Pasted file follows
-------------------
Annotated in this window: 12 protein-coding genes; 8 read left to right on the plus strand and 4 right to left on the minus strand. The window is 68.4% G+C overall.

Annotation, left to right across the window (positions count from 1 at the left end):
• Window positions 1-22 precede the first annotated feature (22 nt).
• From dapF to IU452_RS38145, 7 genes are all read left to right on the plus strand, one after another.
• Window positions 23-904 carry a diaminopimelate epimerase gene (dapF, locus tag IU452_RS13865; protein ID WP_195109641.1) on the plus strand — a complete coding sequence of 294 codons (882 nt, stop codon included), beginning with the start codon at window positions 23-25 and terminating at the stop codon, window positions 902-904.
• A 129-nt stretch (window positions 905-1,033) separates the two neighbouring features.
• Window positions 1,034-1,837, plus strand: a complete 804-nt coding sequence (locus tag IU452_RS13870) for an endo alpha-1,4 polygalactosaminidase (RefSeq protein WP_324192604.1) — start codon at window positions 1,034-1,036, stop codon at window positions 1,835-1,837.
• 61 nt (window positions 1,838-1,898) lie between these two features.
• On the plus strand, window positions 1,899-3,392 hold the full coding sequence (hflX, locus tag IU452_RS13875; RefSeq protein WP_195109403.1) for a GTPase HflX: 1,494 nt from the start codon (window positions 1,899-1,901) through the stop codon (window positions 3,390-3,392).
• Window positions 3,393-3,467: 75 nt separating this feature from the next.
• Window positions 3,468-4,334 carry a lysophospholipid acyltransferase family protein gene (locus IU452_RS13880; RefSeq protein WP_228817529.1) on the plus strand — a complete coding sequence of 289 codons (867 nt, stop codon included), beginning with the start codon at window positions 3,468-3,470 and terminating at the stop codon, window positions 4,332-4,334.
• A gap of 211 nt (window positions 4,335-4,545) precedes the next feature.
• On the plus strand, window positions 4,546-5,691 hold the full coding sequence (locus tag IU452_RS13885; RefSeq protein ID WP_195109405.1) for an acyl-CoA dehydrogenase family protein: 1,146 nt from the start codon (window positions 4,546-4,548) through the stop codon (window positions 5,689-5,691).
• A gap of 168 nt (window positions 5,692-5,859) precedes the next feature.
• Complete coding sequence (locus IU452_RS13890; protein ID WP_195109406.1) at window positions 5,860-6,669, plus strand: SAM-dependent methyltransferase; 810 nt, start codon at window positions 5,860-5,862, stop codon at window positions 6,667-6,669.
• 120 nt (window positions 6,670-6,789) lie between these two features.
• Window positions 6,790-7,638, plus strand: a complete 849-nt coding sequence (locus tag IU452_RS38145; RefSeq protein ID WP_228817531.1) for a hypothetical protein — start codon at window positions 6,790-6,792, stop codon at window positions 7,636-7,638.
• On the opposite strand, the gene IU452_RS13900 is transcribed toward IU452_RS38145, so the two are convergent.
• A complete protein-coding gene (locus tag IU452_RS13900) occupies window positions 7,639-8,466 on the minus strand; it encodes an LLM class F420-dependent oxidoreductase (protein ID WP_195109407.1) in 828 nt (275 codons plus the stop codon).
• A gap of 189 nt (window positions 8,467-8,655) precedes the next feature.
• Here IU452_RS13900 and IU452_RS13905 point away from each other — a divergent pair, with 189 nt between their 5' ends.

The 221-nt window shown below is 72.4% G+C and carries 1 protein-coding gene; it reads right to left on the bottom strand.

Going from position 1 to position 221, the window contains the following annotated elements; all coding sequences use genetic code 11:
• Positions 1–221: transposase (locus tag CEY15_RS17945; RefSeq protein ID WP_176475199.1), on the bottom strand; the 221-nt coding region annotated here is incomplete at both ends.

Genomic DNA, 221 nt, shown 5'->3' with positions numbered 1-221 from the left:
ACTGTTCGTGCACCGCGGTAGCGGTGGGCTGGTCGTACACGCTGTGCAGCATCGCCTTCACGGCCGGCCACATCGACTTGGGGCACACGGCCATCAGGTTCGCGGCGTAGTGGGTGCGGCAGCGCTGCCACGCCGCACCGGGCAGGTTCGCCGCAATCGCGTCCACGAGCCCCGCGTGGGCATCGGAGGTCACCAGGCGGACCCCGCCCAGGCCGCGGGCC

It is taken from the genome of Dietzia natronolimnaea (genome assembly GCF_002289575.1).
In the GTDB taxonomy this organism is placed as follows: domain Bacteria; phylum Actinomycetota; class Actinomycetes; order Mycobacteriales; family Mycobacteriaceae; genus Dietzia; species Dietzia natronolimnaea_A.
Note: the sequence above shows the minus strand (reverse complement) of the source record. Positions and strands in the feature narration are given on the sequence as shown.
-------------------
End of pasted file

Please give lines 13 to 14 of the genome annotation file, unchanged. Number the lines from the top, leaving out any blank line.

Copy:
• On the plus strand, window positions 4,546-5,691 hold the full coding sequence (locus tag IU452_RS13885; RefSeq protein ID WP_195109405.1) for an acyl-CoA dehydrogenase family protein: 1,146 nt from the start codon (window positions 4,546-4,548) through the stop codon (window positions 5,689-5,691).
• A gap of 168 nt (window positions 5,692-5,859) precedes the next feature.